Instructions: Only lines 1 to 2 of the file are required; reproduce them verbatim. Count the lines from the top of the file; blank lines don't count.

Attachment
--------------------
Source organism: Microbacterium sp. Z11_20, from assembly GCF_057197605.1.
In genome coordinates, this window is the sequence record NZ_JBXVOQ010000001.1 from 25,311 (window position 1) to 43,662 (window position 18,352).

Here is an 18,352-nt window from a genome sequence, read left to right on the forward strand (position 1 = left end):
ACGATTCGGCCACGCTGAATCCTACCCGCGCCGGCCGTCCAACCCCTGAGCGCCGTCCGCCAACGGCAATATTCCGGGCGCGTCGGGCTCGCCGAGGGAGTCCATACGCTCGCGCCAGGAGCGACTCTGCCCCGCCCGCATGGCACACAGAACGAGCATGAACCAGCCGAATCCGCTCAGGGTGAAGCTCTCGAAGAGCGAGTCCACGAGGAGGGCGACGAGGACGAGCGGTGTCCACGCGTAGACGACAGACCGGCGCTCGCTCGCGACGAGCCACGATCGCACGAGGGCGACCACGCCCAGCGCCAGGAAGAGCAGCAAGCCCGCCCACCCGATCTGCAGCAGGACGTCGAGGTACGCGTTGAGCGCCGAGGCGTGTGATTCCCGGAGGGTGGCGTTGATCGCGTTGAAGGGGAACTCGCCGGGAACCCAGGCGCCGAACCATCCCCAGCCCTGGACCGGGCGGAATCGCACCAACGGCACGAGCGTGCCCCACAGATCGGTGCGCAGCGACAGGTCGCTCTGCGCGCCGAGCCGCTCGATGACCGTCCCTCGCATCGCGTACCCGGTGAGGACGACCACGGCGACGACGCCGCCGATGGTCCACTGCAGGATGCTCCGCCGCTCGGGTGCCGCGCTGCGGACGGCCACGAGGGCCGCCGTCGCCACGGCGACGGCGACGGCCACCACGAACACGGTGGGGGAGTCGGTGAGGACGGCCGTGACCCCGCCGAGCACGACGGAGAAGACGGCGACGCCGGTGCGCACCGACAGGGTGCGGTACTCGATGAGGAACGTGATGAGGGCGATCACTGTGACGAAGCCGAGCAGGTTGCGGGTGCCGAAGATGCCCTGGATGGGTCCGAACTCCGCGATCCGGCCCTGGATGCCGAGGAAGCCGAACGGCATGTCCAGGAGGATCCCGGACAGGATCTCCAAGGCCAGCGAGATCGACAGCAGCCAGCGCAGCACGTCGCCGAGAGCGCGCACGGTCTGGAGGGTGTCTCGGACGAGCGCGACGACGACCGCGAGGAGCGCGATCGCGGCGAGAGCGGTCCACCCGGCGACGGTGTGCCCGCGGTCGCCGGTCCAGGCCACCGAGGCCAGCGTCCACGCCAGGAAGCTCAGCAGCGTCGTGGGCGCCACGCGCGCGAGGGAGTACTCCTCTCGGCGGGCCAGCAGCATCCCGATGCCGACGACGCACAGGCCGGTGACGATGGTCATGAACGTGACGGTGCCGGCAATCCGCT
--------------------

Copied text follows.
Source organism: Microbacterium sp. Z11_20, from assembly GCF_057197605.1.
In genome coordinates, this window is the sequence record NZ_JBXVOQ010000001.1 from 25,311 (window position 1) to 43,662 (window position 18,352).